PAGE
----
Born and raised in Civil War-torn Kentucky, a reckless adventurer on the American and Texas frontier, and a quick-draw Texas Ranger captain who later turned in his six-shooter to serve as a county judge, Brooks’s life reflects the raucous era of the late nineteenth and early twentieth-century American West. As a Texas Ranger, Brooks participated in the high profile events of his day, from the fence-cutting wars to the El Paso prizefight, from the Conner Fight—where he lost three fingers from his left hand—to the Temple rail strike, all with a resolute demeanor and a fast gun. A shoot-out in Indian Territory nearly cost him his life and then jeopardized his career, and a lifelong bout with old Kentucky bourbon did the same.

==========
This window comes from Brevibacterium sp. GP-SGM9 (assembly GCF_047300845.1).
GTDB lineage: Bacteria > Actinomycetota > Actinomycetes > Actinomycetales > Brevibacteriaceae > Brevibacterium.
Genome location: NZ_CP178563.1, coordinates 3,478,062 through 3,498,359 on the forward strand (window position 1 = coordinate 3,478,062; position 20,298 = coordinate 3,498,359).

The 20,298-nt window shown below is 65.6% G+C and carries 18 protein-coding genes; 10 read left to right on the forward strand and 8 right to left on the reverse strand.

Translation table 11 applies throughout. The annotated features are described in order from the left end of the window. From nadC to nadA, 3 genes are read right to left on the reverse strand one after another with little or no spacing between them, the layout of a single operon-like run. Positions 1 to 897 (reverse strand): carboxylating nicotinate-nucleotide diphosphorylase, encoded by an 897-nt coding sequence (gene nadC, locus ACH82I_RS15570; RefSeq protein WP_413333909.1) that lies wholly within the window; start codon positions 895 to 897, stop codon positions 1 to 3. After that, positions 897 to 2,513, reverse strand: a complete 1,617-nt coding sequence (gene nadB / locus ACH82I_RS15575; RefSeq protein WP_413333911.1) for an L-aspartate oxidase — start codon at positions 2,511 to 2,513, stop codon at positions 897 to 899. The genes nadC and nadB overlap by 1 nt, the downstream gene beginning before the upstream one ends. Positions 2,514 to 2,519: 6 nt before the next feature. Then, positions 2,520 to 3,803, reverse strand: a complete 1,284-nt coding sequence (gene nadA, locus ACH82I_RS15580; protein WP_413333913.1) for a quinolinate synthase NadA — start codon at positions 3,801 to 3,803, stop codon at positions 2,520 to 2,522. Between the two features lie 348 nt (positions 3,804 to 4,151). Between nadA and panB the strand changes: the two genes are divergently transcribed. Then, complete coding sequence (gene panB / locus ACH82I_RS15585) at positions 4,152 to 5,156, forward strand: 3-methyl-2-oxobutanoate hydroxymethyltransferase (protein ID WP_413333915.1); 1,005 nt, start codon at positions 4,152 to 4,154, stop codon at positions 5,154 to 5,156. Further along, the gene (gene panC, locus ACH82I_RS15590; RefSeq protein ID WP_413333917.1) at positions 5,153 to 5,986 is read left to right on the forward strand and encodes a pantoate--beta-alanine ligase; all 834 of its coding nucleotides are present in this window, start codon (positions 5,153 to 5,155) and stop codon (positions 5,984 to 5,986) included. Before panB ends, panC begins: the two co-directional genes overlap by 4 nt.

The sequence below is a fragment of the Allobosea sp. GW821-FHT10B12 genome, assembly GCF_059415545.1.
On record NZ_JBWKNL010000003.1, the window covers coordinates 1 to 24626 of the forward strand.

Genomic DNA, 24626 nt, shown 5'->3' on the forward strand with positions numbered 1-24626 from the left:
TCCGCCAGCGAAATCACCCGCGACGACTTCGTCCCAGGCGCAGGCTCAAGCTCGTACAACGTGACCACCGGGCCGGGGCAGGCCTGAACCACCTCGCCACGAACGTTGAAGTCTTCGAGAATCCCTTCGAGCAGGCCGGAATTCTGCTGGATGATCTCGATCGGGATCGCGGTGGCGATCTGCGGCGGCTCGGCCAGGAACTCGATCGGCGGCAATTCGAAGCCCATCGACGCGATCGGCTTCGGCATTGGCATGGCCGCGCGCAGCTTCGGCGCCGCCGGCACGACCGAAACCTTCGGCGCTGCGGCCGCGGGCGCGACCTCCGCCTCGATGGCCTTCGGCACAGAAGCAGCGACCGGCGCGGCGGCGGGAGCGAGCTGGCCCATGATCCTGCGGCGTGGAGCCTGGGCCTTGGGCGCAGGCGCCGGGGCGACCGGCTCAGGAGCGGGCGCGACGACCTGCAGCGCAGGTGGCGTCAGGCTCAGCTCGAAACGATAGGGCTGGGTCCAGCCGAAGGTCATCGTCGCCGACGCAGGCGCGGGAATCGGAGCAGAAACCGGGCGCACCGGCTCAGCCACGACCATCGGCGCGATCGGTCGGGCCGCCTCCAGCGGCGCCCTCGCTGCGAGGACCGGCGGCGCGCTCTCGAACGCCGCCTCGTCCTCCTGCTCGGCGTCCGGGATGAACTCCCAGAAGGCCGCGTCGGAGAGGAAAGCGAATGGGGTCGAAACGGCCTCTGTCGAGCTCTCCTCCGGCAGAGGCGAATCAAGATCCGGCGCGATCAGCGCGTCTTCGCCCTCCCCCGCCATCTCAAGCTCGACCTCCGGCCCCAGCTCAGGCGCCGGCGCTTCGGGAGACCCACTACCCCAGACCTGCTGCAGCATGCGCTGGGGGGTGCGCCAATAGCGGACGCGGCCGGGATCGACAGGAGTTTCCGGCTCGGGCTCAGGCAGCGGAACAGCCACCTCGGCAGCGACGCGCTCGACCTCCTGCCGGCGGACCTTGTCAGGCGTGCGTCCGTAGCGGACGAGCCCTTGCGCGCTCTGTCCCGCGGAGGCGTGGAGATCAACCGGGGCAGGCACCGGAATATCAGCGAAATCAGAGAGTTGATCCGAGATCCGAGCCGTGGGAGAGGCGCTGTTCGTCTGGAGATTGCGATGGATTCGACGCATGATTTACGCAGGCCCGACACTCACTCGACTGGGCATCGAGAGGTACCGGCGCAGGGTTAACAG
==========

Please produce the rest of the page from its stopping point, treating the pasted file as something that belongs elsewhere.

With three other distinguished Ranger captains, Brooks witnessed and helped promote the transformation of the elite Frontier Battalion into the Ranger Force. As a state legislator, he brokered the creation of a South Texas county that bears his name today, and where he served for twenty-eight years as county judge. He was the quintessential enforcer of frontier justice, scars and all.
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Published by University of North Texas Press